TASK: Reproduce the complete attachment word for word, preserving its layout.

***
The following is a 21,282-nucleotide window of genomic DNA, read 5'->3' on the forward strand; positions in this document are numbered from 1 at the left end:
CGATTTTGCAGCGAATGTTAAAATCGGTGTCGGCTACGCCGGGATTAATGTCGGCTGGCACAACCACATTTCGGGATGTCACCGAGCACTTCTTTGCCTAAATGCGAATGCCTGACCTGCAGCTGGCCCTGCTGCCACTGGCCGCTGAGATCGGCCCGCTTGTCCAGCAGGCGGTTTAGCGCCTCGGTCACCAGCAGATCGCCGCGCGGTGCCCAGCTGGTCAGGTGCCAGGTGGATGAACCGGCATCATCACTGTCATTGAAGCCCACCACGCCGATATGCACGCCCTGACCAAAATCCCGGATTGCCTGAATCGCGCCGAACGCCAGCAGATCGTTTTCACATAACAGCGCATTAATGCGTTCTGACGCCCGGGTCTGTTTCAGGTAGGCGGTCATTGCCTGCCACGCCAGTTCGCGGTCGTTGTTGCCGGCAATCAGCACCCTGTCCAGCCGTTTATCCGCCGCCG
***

The following is a 21,282-nucleotide window of genomic DNA, read 5'->3' on the forward strand; positions in this document are numbered from 1 at the left end:
CGATTTTGCAGCGAATGTTAAAATCGGTGTCGGCTACGCCGGGATTAATGTCGGCTGGCACAACCACATTTCGGGATGTCACCGAGCACTTCTTTGCCTAAATGCGAATGCCTGACCTGCAGCTGGCCCTGCTGCCACTGGCCGCTGAGATCGGCCCGCTTGTCCAGCAGGCGGTTTAGCGCCTCGGTCACCAGCAGATCGCCGCGCGGTGCCCAGCTGGTCAGGTGCCAGGTGGATGAACCGGCATCATCACTGTCATTGAAGCCCACCACGCCGATATGCACGCCCTGACCAAAATCCCGGATTGCCTGAATCGCGCCGAACGCCAGCAGATCGTTTTCACATAACAGCGCATTAATGCGTTCTGACGCCCGGGTCTGTTTCAGGTAGGCGGTCATTGCCTGCCACGCCAGTTCGCGGTCGTTGTTGCCGGCAATCAGCACCCTGTCCAGCCGTTTATCCGCCGCCG